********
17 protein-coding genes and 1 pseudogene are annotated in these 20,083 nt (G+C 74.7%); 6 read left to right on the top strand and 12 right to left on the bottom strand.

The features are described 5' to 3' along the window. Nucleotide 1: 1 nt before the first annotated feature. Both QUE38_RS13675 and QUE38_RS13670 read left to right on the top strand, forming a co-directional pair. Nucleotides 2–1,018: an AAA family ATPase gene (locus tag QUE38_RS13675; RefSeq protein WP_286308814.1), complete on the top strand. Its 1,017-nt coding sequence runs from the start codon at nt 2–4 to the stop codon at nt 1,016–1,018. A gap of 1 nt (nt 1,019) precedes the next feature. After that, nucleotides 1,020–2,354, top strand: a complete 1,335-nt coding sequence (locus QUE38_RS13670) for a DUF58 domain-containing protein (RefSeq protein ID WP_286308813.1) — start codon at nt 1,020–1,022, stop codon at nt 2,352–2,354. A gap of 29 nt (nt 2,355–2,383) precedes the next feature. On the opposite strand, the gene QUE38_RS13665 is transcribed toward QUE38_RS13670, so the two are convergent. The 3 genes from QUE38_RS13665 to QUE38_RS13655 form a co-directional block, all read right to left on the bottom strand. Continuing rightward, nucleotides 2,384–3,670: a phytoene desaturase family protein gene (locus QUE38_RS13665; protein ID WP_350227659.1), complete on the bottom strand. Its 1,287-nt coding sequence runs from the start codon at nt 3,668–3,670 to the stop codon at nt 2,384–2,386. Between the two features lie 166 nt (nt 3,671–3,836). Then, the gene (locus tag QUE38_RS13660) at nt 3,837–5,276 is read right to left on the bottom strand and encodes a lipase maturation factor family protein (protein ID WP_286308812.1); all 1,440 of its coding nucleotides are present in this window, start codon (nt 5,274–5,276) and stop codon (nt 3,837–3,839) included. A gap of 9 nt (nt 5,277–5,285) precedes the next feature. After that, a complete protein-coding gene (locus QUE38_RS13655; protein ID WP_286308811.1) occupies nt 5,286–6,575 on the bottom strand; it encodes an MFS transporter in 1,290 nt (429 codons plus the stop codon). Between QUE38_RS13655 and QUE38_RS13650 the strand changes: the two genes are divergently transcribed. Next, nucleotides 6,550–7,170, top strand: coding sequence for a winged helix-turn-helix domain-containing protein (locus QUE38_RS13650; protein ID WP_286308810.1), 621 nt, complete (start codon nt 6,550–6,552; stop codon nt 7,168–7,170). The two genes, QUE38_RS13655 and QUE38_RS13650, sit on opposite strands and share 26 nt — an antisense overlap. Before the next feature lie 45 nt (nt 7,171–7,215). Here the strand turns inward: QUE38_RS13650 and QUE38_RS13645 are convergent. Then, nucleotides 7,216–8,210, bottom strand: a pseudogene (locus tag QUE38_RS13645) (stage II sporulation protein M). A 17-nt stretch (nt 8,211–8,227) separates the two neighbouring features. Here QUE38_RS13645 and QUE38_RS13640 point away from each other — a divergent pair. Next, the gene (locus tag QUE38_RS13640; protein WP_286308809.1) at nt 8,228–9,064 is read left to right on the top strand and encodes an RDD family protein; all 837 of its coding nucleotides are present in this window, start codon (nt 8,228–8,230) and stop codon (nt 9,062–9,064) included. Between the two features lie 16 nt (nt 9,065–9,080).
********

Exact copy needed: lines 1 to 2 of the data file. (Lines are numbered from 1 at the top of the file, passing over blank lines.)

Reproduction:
17 protein-coding genes and 1 pseudogene are annotated in these 20,083 nt (G+C 74.7%); 6 read left to right on the top strand and 12 right to left on the bottom strand.

The features are described 5' to 3' along the window. Nucleotide 1: 1 nt before the first annotated feature. Both QUE38_RS13675 and QUE38_RS13670 read left to right on the top strand, forming a co-directional pair. Nucleotides 2–1,018: an AAA family ATPase gene (locus tag QUE38_RS13675; RefSeq protein WP_286308814.1), complete on the top strand. Its 1,017-nt coding sequence runs from the start codon at nt 2–4 to the stop codon at nt 1,016–1,018. A gap of 1 nt (nt 1,019) precedes the next feature. After that, nucleotides 1,020–2,354, top strand: a complete 1,335-nt coding sequence (locus QUE38_RS13670) for a DUF58 domain-containing protein (RefSeq protein ID WP_286308813.1) — start codon at nt 1,020–1,022, stop codon at nt 2,352–2,354. A gap of 29 nt (nt 2,355–2,383) precedes the next feature. On the opposite strand, the gene QUE38_RS13665 is transcribed toward QUE38_RS13670, so the two are convergent. The 3 genes from QUE38_RS13665 to QUE38_RS13655 form a co-directional block, all read right to left on the bottom strand. Continuing rightward, nucleotides 2,384–3,670: a phytoene desaturase family protein gene (locus QUE38_RS13665; protein ID WP_350227659.1), complete on the bottom strand. Its 1,287-nt coding sequence runs from the start codon at nt 3,668–3,670 to the stop codon at nt 2,384–2,386. Between the two features lie 166 nt (nt 3,671–3,836). Then, the gene (locus tag QUE38_RS13660) at nt 3,837–5,276 is read right to left on the bottom strand and encodes a lipase maturation factor family protein (protein ID WP_286308812.1); all 1,440 of its coding nucleotides are present in this window, start codon (nt 5,274–5,276) and stop codon (nt 3,837–3,839) included. A gap of 9 nt (nt 5,277–5,285) precedes the next feature. After that, a complete protein-coding gene (locus QUE38_RS13655; protein ID WP_286308811.1) occupies nt 5,286–6,575 on the bottom strand; it encodes an MFS transporter in 1,290 nt (429 codons plus the stop codon). Between QUE38_RS13655 and QUE38_RS13650 the strand changes: the two genes are divergently transcribed. Next, nucleotides 6,550–7,170, top strand: coding sequence for a winged helix-turn-helix domain-containing protein (locus QUE38_RS13650; protein ID WP_286308810.1), 621 nt, complete (start codon nt 6,550–6,552; stop codon nt 7,168–7,170). The two genes, QUE38_RS13655 and QUE38_RS13650, sit on opposite strands and share 26 nt — an antisense overlap. Before the next feature lie 45 nt (nt 7,171–7,215). Here the strand turns inward: QUE38_RS13650 and QUE38_RS13645 are convergent. Then, nucleotides 7,216–8,210, bottom strand: a pseudogene (locus tag QUE38_RS13645) (stage II sporulation protein M). A 17-nt stretch (nt 8,211–8,227) separates the two neighbouring features. Here QUE38_RS13645 and QUE38_RS13640 point away from each other — a divergent pair. Next, the gene (locus tag QUE38_RS13640; protein WP_286308809.1) at nt 8,228–9,064 is read left to right on the top strand and encodes an RDD family protein; all 837 of its coding nucleotides are present in this window, start codon (nt 8,228–8,230) and stop codon (nt 9,062–9,064) included. Between the two features lie 16 nt (nt 9,065–9,080).